For example, the above image shows various transparent gradients, while the following image shows the color picker option in action.
Animations detail how the system tray icons move when you open a new app. There are over 40 different TaskbarX animations to choose from. So you have to play around to find your favorite option.
The success of the animation option also depends on the options on your Windows 10 system tray icon. If you've stacked app icons like my sample images in the system tray, no matter what you choose, no animation will appear. If you choose to have multiple system tray entries per app or large system tray entries, the animation style will change.
In the Position menu, you can adjust the position of the system tray icons once they are in the middle. For example, you can offset the icons by a positive or negative number of pixels (with a negative number being offset towards the Start menu and a positive number towards the taskbar).
The Position menu has another handy option: Do not center the taskbar. Select this option if you want to customize the taskbar with the styles without moving the icons in the middle. Your system tray icons return to their original position next to the Start menu.
TaskbarX does not run automatically when Windows 10 starts. To fix this problem, go to the Task Plan menu, enter a time delay (in seconds), then press Create, then Apply.
The extra menu contains some additional TaskbarX settings, e.g. B. for multi-monitor setups. Suppose you only want to center the taskbar on one of your monitors? There is an option for that. Or if you want to hide the system tray area on your secondary monitor? TaskbarX can do that too.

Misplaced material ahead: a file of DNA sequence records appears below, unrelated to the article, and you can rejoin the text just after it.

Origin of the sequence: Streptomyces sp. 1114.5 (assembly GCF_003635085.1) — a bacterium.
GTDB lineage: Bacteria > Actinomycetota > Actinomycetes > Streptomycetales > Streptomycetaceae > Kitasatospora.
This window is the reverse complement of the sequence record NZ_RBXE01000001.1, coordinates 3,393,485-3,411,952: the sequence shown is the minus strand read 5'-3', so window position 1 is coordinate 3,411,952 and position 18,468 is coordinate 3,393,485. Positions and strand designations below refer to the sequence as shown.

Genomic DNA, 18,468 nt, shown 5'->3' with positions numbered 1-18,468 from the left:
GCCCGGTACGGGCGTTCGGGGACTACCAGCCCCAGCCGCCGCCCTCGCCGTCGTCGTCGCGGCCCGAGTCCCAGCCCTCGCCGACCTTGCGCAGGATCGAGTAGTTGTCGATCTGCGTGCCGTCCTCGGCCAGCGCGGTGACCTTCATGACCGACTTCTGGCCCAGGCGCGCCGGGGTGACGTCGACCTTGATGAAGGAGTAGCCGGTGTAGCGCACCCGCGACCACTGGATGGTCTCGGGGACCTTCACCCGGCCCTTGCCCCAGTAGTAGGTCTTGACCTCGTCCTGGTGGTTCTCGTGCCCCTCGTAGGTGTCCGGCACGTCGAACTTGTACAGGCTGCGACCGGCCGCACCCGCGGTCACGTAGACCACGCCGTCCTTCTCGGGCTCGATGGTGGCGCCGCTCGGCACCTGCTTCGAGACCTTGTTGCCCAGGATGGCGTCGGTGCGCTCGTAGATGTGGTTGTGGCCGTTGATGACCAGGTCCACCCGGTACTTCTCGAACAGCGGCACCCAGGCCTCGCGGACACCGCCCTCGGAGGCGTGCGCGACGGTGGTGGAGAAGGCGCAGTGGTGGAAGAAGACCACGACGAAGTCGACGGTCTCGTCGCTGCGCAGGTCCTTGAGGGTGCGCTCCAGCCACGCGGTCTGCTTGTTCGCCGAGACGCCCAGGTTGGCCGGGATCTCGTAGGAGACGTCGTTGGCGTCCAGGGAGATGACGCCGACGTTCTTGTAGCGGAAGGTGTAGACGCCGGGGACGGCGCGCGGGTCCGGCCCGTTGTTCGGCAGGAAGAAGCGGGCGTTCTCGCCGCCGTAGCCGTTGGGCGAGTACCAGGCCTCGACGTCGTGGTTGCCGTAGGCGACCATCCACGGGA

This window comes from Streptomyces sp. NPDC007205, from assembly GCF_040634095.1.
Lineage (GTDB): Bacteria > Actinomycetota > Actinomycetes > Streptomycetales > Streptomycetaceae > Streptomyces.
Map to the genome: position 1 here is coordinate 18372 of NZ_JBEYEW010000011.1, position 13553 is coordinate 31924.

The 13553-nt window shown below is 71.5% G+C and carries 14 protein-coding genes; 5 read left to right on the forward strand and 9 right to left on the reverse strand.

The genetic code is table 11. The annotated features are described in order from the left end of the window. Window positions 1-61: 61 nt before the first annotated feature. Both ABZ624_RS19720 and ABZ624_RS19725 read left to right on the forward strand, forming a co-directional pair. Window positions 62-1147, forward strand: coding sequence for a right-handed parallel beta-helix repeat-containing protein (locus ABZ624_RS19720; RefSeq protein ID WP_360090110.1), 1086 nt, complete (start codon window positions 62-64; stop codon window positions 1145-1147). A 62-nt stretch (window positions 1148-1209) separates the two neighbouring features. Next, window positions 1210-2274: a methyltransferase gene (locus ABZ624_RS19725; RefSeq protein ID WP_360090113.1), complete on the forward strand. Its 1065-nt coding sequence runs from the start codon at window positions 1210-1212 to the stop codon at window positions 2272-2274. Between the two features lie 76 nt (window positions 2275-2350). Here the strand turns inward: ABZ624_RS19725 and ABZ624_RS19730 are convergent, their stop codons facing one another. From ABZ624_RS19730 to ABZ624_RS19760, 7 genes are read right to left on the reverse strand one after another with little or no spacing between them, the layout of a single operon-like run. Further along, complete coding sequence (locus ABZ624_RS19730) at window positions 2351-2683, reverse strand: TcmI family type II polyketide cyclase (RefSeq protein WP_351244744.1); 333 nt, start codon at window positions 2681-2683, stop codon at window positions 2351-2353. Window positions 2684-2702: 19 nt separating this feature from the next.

I will just briefly mention the About menu.
In this menu you can check that TaskbarX is running the latest version. If not, you can download and use the latest version. Developer Chris Andriessen publishes TaskbarX updates to fix bugs and improve functions. You should always check for updates after a major Windows 10 update, as Microsoft has a habit of corrupting other developers' applications (irrelevant of course).
How to uninstall TaskbarX
TaskbarX can also be easily removed from your computer.
Open the TaskbarX Configurator and select Quit TaskbarX. Go to the Uninstall tab and select Uninstall. That's all there is to it.
Customize your taskbar with TaskbarX
Customizing Windows 10 is not always easy. You can solve problems on the go and make parts of Windows 10 unusable. However, with a tool like TaskbarX, you can customize your taskbar without worrying about whether something will be destroyed in the process.
As with all open source projects, if you like the app, consider making a donation to the developer so that they can keep the project alive.
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About the author
(597 articles published)
Gavin is the junior editor for Windows and Technology Explained, contributing regularly to the Really Useful Podcast, and was the editor for MakeUseOf's crypto-focused sister site Blocks Decoded. He has a BA (Hons) in Contemporary Writing Using Digital Art Practices Looted from the Devon Hills, as well as over a decade of writing experience. He enjoys plenty of tea, board games, and soccer.